CHEVRON: CRIMINAL PROSECUTION
US. Brazilian judges ordered a criminal prosecution of Chevron and 11 employees over a 2011 oil spill, in a process reinstated more than a year after being thrown out following a settlement with the government.
An appeals panel made the 2-to-1 decision in October, but kept it quiet as judges reviewed the US supermajor's challenges to their ruling, Reuters reported, citing Brazil's public prosecutor's office, which opposed the dismissal.
Chevron confirmed the ruling late on Thursday, the news wire said.
The same prosecutor's office that drew up a settlement to help get the charges dropped is now working to re-open the criminal part of the case, according to Reuters.
Similar, and even larger, spills by other companies in Brazil have not led to criminal charges.
"The prosecutors are trying to show that the defendants' arguments that there is no proof of an environmental crime are wrong," the prosecutors said in a statement.
Prosecutors say their evidence shows the defendants are responsible for environmental pollution.
These pollution routes include the spilling of residues, unauthorised extraction of mineral resources, irregular operations with the potential to pollute, damage to public assets and other crimes, prosecutors said in their statement.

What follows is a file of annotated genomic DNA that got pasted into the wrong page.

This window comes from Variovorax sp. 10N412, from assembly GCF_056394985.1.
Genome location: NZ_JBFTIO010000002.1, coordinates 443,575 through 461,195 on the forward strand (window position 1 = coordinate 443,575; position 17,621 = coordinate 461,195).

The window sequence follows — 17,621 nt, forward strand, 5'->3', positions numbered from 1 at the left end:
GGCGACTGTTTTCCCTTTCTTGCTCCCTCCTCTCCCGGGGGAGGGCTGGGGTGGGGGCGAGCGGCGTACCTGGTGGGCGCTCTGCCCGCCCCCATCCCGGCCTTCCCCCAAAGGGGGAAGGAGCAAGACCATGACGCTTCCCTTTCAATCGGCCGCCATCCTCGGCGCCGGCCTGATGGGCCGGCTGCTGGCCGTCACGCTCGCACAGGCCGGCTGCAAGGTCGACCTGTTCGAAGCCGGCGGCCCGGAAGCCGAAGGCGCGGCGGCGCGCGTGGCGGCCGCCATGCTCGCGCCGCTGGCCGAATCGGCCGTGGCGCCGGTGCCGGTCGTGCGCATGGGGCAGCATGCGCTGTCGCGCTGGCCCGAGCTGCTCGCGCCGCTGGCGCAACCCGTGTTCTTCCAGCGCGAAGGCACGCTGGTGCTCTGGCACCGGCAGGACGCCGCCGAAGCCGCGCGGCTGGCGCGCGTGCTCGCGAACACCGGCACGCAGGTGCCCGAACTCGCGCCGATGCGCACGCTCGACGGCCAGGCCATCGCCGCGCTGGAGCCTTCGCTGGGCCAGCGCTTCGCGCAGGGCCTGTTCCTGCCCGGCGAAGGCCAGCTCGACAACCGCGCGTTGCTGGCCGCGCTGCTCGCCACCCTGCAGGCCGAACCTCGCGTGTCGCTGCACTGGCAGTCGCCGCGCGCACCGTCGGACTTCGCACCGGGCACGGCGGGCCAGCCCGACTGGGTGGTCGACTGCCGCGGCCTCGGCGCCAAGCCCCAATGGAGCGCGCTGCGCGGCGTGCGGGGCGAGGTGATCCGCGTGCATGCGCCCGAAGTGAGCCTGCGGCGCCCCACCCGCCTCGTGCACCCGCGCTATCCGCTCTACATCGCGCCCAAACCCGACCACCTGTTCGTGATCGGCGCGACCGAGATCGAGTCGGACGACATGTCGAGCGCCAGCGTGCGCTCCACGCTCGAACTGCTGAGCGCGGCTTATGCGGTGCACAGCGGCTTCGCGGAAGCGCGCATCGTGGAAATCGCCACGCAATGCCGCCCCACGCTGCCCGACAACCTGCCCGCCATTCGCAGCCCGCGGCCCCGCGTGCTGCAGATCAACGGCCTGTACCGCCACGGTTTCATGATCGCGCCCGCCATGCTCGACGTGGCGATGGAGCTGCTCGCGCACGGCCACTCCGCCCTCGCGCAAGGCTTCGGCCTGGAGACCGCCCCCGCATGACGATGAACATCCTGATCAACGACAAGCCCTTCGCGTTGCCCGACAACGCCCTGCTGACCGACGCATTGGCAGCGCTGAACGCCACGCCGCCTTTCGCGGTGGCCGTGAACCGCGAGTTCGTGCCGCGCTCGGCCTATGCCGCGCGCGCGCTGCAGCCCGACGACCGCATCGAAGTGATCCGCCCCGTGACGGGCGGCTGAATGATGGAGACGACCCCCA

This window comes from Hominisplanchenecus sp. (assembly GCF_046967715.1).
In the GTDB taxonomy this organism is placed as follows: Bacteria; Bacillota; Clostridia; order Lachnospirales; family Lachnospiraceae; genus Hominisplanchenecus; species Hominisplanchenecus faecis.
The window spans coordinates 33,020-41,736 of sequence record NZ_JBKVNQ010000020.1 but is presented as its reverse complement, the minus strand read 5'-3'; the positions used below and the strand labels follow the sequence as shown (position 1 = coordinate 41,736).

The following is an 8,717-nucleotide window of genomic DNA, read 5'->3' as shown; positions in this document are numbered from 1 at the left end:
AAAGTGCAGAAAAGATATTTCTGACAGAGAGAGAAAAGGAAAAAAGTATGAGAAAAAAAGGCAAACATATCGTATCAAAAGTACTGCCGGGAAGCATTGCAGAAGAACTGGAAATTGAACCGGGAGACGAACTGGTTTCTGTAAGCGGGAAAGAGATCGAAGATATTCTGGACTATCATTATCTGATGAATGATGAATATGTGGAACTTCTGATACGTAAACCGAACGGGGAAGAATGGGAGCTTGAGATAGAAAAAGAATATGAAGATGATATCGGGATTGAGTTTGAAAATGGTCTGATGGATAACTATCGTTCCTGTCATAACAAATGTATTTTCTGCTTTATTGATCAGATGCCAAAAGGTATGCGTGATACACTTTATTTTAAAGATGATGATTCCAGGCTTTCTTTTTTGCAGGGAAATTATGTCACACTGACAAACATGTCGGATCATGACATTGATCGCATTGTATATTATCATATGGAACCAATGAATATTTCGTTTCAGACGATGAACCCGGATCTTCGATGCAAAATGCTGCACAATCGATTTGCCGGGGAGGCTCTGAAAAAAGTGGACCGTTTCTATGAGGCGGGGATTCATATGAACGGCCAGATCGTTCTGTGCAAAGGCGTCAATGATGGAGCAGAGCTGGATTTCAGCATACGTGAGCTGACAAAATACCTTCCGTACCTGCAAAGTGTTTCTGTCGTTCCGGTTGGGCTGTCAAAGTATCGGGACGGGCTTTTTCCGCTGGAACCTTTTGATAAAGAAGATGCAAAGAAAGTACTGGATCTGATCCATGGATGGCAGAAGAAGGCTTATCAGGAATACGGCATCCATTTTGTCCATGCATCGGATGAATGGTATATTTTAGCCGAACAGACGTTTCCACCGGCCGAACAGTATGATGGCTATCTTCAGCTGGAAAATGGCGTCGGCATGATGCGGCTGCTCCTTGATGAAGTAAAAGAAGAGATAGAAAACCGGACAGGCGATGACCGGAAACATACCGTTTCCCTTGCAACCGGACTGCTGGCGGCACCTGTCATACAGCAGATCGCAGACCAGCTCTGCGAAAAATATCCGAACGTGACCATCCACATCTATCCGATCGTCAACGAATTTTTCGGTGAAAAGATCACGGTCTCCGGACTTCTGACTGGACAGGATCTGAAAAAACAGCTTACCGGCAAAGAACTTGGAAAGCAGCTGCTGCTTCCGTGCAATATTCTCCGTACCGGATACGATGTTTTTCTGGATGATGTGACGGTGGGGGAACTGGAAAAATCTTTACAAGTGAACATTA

Chevron "continues to believe that the complaint is without merit", the San Ramon, California-based company told Reuters, adding that it intended to fight the ruling.
Employees of drilling contractor Transocean, who were named in the original indictment, were not included in the revived case.
The spill in the Frade field north-east of Rio de Janeiro leaked an estimated 4600 barrels of oil into the ocean.
The defendants face up to three decades in jail if convicted.
Brazilian regulators agreed on 31 March to let Chevron restart full production at Frade, though the company is still barred from operating water-injection wells at the field.
Chevron owns 52% of Frade. Brazil's state-run Petrobras owns 30% and Frade Japao - a joint venture between Japanese trading houses Inpex and Sojitz - owns 18%.
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